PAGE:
The modern American medical system, and particularly its education, was crystallized into being following a Carnegie Foundation funded report in 1910, put together by Abraham Flexner. It sought to raise the bar for medical standards and changed the landscape of medicine in this country almost overnight.
The report and subsequent education recommendations focused on the key issues of the time, namely acute and infectious conditions that were both rampant and relevant. Underpinning these policy changes were some of the prevailing assumptions of the time, specifically the Germ Theory.
These changes were very successful and thrust America towards a healthcare system that by the middle of the century was the envy of the rest of the world, technologically and educationally. The obvious causes of acute and emergent issues had been identified, drugs and surgical procedures and protocols refined.
However, fast forward to 2010 and the US is 46th in infant mortality even though its health spending per capita is several times higher than any other country. The landscape of disease has changed considerably, with chronic and degenerative disease driving both numbers and costs.
Scientific inquiry into these more complex diseases continues to struggle to identify single, clear causes for contemporary issues ranging from cancer to diabetes. More and more, however, the research points to diet, lifestyle and in particular toxicity factors that, over time, contribute significantly to those conditions. As the now famous saying goes ‘The genes load the gun, the environment pulls the trigger.’
Breast cancer has been particularly relevant to me this year, with a member of my close family being diagnosed, and as a result, I have spent a lot of time investigating the latest research. Anything from underwired bras to soy products have been fingered as potential causes, but the overall trend is one that points towards multiple potential causes being able to produce the same symptoms, and this is not only in cancer but in other growing degenerative dis-ease categories from autism to MS.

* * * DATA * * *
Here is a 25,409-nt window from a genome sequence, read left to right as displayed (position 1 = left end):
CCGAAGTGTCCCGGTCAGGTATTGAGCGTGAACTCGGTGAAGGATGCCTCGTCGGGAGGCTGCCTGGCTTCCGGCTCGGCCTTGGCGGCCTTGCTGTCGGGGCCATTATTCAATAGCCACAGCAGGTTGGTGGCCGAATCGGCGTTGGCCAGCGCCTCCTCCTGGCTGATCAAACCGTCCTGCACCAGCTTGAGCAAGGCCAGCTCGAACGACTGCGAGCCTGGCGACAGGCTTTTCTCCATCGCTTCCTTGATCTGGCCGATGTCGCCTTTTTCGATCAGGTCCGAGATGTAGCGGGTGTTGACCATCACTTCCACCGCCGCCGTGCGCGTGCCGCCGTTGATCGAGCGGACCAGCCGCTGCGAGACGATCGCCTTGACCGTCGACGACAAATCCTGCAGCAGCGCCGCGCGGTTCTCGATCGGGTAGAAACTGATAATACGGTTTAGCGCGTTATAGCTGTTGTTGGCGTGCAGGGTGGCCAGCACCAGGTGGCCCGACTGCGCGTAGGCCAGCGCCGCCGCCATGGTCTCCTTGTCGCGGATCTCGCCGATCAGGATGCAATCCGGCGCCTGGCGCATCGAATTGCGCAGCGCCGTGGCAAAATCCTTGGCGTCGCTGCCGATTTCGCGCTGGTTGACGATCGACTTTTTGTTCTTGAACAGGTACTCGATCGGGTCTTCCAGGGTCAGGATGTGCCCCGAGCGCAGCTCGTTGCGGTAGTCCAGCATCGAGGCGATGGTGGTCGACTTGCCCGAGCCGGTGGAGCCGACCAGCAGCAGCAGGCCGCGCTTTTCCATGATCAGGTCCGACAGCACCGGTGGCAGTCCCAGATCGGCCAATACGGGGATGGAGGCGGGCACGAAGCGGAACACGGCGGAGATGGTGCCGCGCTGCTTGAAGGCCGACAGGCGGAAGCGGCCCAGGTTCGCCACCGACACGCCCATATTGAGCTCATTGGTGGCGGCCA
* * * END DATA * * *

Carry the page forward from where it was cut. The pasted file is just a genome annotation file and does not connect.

Once source of hope is that such lifestyle and environmental factors rarely induce these dis-eases overnight. It is unlikely that anyone would develop bowel cancer without a history of significant bowel sluggishness, yet currently these potential causes are not being caught early enough to be able to change behavior to avoid potential pitfalls.
These factors combined have created a ‘perfect storm’ of market and clinical conditions whereby holistic practitioners and holistic medicine can take its rightful place in an optimal, integrated medical system. You can argue until you are blue in the face about the relative value of traditional and ‘alternative’ medicine, but two things that holistic practitioners objectively do better than their allopathic counterparts are listening and educating, two key parts of ‘Empowerment Medicine’
If the cheapest and most easily leveraged area of improving these chronic conditions is lifestyle factors, then empowerment towards consistent behavior is crucial to a sustainable system. This will take changes not only clinically but also in patient flow and office visit structure, and it is encouraging to see the green shoots of empowerment medicine taking root in the integrative practices across the country.